Working with Multiple Form Instances

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Finally, there are some things that you can do in VBA code that you simply cannot do from the Access user interface. One of these is to create more than one copy of the same form. As you learned in Chapter 8, a form object is just an instance of the corresponding form class. Like any other class, this class can be instantiated more than once. But the Access designers didn't choose to make this capability available to end users.

To review the code for creating a single instance of a form, see "Creating Your Own Objects," p. 124.

Creating multiple form instances in code is just an extension of the technique for creating a single form instance in code. For example, this code creates two instances of the Projects form:


 Sub CreateTwoForms()   ' Create and display two copies   ' of the Projects form   Dim frm1 As New Form_Projects   frm1.Visible = True   frm1.Move 0, 0   Dim frm2 As New Form_Projects   frm2.Visible = True   MsgBox "Click OK to continue" End Sub 

As you can see, the code uses two different form variables to represent the two forms. It also moves the first form to the upper-left corner of the work area (otherwise, the second form would exactly cover the first). Figure 10.7 shows the result of running this code.

Figure 10.7. Two instances of the same form open in Access.


Multiple form instances behave much like any other form: you can set their properties, navigate their data, and so on. Each instance is a separate member of the Forms collection. However, because you can only create multiple instances in VBA, you need to maintain a form variable for each instance to keep it visible onscreen.

For information on maintaining a variable beyond a single procedure, see "Measuring the Lifetime of a Variable or Constant," p. 136.

CASE STUDY: Working with Two Instances of the Same Form

This case study demonstrates a practical use of the capability to create multiple instances of forms, as well as runtime switching of record sources. In the TimeTrack application, the various forms are not well integrated. For example, if the user opens both the Clients and Projects forms, they each show all records in their respective tables. But suppose you want to see just the projects for the current client? You can handle that by basing the Projects form on a query that draws a parameter from the Clients form. As an added twist, though, the code in this case study enables you to open as many of these client-specific project forms as you like.

For starters, here's a query to grab the projects for the current client. To build this object, you can open a new query in Design view, switch to SQL view, and just type in the SQL:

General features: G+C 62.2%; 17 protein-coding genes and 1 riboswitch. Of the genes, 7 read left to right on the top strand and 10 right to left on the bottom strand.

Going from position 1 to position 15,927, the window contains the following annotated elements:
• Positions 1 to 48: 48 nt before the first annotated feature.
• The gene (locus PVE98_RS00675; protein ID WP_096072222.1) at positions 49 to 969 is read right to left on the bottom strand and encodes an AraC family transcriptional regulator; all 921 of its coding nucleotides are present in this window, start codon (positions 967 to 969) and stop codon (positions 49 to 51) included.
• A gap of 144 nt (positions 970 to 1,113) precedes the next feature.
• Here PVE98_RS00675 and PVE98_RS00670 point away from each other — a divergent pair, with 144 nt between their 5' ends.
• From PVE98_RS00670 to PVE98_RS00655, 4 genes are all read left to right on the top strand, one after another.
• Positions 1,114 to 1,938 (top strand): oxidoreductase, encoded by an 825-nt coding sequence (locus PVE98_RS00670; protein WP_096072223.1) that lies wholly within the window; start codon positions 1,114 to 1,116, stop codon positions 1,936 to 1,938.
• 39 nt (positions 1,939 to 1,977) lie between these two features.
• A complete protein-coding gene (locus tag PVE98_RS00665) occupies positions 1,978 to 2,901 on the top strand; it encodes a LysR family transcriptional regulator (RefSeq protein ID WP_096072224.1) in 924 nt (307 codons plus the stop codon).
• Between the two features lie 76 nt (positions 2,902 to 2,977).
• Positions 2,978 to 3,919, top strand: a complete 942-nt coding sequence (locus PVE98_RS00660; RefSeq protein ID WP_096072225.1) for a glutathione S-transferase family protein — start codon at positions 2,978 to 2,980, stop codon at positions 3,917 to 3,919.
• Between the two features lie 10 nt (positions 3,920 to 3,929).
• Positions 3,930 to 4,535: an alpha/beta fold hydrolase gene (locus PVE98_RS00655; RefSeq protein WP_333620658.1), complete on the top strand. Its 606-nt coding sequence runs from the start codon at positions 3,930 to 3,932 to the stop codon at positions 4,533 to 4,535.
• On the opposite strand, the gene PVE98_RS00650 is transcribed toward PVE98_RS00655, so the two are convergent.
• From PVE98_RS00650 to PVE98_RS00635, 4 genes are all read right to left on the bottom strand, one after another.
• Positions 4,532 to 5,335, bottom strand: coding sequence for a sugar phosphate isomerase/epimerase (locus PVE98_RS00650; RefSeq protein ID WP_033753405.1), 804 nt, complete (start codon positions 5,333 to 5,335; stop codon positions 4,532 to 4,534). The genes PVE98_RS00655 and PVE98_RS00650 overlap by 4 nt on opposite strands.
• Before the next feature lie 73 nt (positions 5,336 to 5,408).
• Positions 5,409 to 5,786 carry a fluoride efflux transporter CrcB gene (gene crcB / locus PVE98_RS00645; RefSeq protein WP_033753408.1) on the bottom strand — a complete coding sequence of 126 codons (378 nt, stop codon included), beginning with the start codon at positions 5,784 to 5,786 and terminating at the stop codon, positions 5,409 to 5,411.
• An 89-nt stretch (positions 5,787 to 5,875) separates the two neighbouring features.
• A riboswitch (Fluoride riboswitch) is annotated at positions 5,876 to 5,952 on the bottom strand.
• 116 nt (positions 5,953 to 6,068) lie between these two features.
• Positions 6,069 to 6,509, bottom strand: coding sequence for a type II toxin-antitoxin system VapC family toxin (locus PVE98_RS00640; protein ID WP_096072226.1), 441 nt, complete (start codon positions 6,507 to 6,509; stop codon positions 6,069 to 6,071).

SELECT Projects.* FROM Projects WHERE (((Projects.ClientID)=[Forms]![Clients]![ClientID])) ORDER BY Projects.ProjectName; 

Save the query as qryprojectsForClient. The next step is to slightly modify the code behind the Projects form, by adding a new procedure:


 Public Sub LoadClient()   ' Called by the client form to change   ' the recordsource of this form   Me.RecordSource = "qryProjectsForClient"   Me.Refresh End Sub 

Remember, a public procedure of a class becomes a method of the class or in this case, of the form that's based on the class. This means that you can call the procedure from the Clients form, as you see in a moment.

The Refresh method of a form tells it to refresh its records from the database. This is useful any time you change the form's RecordSource property and want to show the new data.

With the changes to the Projects form saved, you can modify the Clients form. Add a new command button named cmdProject. Here's the code for this button:


 Dim arrProjectForms() As Form_Projects Dim intProjectFormsCount As Integer Private Sub cmdProject_Click()   ' Open the project form, showing   ' projects for the current client   ' Add a new form variable to the array   intProjectFormsCount = intProjectFormsCount + 1   ReDim Preserve arrProjectForms( _    1 To intProjectFormsCount)   ' Create the new form   Set arrProjectForms(intProjectFormsCount) = _    New Form_Projects   ' Tell it we're opening from here   arrProjectForms(intProjectFormsCount).LoadClient   ' And display the new instance   arrProjectForms(intProjectFormsCount).Visible = _    True End Sub 

The first two declaration statements go in the module's Declarations section. This code shows how you can keep track of an arbitrary number of form variables: just put them in an array. Each time the user clicks the button, the code creates a new instance of the form and puts it in the array for safekeeping. It then calls the LoadClient method of the new form to set its RecordSource, and makes it visible.

VBA array functions are covered in Chapter 7, "Working with Arrays," p. 105.

Thus, you can show one client on the Clients form and use cmdProjects to open a form showing the projects for just that client. Then, without closing the first projects form, you can move to a different client and repeat the procedure to see the projects for the new client. Figure 10.8 shows the result, with two different client-specific project forms already open.

Figure 10.8. Using multiple instances for child forms.


When you close the Clients form, the array goes out of scope. As a result, all the child Projects forms close too.

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    Automating Microsoft Access with VBA
    Automating Microsoft Access with VBA
    ISBN: 0789732440
    EAN: 2147483647
    Year: 2003
    Pages: 186 © 2008-2017.
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